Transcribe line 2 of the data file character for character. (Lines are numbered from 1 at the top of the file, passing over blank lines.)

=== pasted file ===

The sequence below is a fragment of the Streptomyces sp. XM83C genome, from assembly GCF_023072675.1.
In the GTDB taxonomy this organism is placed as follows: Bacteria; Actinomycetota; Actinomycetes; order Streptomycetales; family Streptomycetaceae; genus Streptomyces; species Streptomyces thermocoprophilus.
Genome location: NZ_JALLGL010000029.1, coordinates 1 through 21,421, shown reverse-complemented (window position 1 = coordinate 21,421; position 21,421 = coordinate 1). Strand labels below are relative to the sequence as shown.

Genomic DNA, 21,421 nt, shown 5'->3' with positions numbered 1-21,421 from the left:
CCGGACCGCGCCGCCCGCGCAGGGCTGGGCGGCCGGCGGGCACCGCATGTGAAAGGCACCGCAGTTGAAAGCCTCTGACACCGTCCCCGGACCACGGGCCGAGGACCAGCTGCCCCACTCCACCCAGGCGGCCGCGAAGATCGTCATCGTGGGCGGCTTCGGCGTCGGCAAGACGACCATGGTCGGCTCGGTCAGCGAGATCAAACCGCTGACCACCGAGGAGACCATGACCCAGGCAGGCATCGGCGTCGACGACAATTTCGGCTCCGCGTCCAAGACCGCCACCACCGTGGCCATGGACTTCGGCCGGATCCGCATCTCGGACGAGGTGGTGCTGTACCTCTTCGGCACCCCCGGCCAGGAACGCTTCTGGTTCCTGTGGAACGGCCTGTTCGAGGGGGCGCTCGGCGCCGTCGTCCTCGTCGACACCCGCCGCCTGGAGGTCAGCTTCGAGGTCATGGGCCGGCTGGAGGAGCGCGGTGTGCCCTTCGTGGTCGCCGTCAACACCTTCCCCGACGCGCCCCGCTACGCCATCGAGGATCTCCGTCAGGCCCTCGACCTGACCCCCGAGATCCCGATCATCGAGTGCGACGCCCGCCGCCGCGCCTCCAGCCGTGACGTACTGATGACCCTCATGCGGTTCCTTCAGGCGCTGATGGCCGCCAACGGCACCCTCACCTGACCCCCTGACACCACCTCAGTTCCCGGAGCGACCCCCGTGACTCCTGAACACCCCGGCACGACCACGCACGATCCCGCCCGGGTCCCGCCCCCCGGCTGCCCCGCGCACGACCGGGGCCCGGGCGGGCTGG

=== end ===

In the GTDB taxonomy this organism is placed as follows: Bacteria; Actinomycetota; Actinomycetes; order Streptomycetales; family Streptomycetaceae; genus Streptomyces; species Streptomyces thermocoprophilus.